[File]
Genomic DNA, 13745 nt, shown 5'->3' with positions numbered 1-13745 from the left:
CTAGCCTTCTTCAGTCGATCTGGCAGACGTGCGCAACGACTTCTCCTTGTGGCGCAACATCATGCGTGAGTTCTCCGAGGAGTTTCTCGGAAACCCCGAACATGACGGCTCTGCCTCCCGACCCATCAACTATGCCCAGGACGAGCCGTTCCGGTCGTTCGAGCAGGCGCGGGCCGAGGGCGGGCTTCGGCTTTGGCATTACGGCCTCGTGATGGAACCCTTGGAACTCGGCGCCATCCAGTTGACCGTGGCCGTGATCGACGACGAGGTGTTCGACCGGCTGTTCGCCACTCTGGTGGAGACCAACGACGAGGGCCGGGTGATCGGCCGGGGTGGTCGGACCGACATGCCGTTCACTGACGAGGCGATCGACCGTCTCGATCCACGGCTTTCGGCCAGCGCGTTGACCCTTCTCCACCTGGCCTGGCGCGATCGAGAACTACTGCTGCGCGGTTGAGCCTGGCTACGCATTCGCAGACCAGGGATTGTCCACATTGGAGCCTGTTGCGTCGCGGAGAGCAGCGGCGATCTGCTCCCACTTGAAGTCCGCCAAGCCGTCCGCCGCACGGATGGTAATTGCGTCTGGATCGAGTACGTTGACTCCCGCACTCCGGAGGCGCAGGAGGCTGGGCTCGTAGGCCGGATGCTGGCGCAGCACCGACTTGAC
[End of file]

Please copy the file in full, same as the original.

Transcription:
Genomic DNA, 13745 nt, shown 5'->3' with positions numbered 1-13745 from the left:
CTAGCCTTCTTCAGTCGATCTGGCAGACGTGCGCAACGACTTCTCCTTGTGGCGCAACATCATGCGTGAGTTCTCCGAGGAGTTTCTCGGAAACCCCGAACATGACGGCTCTGCCTCCCGACCCATCAACTATGCCCAGGACGAGCCGTTCCGGTCGTTCGAGCAGGCGCGGGCCGAGGGCGGGCTTCGGCTTTGGCATTACGGCCTCGTGATGGAACCCTTGGAACTCGGCGCCATCCAGTTGACCGTGGCCGTGATCGACGACGAGGTGTTCGACCGGCTGTTCGCCACTCTGGTGGAGACCAACGACGAGGGCCGGGTGATCGGCCGGGGTGGTCGGACCGACATGCCGTTCACTGACGAGGCGATCGACCGTCTCGATCCACGGCTTTCGGCCAGCGCGTTGACCCTTCTCCACCTGGCCTGGCGCGATCGAGAACTACTGCTGCGCGGTTGAGCCTGGCTACGCATTCGCAGACCAGGGATTGTCCACATTGGAGCCTGTTGCGTCGCGGAGAGCAGCGGCGATCTGCTCCCACTTGAAGTCCGCCAAGCCGTCCGCCGCACGGATGGTAATTGCGTCTGGATCGAGTACGTTGACTCCCGCACTCCGGAGGCGCAGGAGGCTGGGCTCGTAGGCCGGATGCTGGCGCAGCACCGACTTGAC